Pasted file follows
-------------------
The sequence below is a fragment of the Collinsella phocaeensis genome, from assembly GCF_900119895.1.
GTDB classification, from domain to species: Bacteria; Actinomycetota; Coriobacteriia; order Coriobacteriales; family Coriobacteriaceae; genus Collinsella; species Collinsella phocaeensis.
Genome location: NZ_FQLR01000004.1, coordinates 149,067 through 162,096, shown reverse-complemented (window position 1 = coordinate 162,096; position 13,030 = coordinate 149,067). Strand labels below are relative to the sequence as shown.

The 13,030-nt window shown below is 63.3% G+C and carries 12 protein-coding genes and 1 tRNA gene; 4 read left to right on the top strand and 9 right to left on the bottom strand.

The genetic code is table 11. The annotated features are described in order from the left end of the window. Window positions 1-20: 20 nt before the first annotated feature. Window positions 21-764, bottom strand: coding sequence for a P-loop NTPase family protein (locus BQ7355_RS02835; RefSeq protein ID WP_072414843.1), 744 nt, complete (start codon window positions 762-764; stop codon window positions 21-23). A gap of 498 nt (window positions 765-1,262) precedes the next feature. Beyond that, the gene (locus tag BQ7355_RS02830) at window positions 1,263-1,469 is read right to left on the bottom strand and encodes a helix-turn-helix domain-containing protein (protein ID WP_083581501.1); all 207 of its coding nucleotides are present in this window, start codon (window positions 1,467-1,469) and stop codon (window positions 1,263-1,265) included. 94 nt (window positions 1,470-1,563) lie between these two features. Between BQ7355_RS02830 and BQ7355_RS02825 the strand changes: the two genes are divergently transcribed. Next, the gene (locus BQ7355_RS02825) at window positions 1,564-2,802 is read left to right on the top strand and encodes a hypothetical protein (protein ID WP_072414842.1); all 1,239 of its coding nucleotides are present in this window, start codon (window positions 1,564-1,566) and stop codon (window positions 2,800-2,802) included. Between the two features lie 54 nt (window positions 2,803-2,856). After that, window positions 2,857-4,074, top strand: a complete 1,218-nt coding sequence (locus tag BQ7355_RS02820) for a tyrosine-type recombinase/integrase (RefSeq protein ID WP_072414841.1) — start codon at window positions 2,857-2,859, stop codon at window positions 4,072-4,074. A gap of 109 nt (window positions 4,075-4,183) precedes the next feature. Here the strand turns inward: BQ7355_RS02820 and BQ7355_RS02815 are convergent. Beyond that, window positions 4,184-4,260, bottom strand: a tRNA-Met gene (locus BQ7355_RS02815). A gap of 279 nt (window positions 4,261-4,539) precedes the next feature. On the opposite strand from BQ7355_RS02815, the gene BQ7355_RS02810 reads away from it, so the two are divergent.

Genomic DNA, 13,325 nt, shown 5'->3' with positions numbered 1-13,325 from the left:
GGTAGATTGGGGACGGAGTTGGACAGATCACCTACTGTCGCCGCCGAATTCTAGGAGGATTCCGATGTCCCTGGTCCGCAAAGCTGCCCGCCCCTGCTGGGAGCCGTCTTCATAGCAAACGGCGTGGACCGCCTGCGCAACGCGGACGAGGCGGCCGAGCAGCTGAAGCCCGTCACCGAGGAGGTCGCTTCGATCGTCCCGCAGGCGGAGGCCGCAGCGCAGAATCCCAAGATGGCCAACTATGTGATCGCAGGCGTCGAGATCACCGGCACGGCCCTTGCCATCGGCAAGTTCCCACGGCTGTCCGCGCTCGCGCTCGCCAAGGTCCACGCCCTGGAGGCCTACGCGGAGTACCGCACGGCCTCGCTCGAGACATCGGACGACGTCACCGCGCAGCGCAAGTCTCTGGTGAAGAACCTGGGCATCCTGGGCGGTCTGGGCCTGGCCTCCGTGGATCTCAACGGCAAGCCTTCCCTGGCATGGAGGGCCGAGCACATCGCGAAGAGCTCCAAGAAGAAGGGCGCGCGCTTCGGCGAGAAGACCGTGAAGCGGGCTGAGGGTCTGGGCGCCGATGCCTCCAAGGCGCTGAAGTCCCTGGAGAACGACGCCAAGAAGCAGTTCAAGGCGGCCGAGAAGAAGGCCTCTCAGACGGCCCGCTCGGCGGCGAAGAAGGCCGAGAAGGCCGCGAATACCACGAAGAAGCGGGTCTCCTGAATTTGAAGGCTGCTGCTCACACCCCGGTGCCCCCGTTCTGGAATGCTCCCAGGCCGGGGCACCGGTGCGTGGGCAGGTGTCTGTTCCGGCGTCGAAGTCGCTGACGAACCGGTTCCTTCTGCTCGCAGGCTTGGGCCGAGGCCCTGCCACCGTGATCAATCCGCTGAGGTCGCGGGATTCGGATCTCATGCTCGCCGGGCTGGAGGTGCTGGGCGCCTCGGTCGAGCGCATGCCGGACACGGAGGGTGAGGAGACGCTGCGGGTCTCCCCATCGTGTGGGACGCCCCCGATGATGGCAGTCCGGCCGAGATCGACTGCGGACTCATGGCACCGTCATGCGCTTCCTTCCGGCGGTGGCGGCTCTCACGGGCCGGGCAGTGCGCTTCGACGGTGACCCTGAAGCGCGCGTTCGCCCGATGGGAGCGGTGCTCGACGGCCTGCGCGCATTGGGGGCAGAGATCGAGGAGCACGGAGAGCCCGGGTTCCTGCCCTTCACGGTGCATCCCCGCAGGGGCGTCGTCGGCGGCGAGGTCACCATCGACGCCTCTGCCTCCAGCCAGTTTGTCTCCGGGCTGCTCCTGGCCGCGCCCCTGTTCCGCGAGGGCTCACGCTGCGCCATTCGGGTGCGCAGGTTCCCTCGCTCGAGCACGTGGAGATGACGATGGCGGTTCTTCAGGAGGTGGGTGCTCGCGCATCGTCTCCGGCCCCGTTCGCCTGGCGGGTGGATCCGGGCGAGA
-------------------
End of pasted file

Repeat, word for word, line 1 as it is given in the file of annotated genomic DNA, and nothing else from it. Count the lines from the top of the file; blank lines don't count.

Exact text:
The sequence below is a fragment of the Collinsella phocaeensis genome, from assembly GCF_900119895.1.